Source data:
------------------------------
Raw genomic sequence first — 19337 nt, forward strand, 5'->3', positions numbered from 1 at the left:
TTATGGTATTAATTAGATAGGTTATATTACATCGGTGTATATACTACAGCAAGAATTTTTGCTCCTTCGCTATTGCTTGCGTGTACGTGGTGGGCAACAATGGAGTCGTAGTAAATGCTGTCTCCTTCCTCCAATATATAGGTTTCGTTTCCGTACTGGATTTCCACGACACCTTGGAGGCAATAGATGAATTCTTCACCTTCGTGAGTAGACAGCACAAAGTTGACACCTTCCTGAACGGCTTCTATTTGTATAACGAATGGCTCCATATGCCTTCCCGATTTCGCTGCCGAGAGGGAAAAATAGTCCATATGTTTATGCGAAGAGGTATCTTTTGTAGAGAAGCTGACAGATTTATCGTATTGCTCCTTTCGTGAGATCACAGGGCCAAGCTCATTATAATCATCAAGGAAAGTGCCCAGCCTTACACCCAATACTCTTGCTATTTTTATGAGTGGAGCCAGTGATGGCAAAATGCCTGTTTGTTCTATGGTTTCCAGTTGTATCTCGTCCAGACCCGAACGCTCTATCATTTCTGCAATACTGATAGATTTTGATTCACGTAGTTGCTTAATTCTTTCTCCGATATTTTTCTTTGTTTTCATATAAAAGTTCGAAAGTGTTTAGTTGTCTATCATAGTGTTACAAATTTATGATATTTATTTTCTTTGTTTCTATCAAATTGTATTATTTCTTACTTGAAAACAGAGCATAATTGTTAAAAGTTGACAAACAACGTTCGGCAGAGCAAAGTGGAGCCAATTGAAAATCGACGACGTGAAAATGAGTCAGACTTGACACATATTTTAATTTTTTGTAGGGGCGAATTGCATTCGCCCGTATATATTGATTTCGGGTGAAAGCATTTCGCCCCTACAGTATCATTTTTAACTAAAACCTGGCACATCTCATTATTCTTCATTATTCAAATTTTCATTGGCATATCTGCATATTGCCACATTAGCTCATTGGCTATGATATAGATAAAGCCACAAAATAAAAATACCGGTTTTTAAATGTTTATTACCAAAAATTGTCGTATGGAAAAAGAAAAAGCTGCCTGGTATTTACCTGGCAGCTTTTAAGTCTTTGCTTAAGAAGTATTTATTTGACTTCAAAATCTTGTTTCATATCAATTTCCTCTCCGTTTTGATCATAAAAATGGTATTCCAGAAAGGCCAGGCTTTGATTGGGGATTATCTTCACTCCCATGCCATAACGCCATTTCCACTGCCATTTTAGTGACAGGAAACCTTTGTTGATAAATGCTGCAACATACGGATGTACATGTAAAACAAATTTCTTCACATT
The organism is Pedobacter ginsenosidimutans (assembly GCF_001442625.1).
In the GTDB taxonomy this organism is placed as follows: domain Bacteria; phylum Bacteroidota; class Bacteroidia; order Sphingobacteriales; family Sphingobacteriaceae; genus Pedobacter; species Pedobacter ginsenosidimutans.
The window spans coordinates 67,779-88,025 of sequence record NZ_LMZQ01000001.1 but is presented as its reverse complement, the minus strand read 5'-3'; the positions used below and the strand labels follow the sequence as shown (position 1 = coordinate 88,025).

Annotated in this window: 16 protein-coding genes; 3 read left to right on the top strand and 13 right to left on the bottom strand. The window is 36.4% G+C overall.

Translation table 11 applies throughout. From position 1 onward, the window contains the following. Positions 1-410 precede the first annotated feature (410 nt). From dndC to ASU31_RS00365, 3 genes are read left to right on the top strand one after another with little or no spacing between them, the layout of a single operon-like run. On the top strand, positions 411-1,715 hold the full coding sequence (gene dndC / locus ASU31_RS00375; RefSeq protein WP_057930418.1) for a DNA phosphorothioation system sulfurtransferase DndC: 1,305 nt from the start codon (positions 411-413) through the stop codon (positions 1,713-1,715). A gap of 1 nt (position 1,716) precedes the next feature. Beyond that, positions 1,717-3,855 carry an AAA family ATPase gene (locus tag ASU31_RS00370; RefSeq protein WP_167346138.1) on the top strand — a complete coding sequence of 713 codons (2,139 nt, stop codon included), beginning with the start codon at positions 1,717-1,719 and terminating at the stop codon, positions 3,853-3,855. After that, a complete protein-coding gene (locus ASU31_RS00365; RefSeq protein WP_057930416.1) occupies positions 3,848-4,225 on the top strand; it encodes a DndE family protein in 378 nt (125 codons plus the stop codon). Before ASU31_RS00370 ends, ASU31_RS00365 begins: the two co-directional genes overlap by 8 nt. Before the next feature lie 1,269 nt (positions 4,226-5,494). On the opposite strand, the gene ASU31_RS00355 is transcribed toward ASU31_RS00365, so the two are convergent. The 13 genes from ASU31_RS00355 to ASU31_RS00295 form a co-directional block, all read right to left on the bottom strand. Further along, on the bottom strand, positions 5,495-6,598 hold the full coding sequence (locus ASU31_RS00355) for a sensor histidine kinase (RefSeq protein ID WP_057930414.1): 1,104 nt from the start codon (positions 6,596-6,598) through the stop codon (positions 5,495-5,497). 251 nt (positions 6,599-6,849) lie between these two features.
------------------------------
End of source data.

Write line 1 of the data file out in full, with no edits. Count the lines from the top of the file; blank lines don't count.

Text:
Raw genomic sequence first — 19337 nt, forward strand, 5'->3', positions numbered from 1 at the left: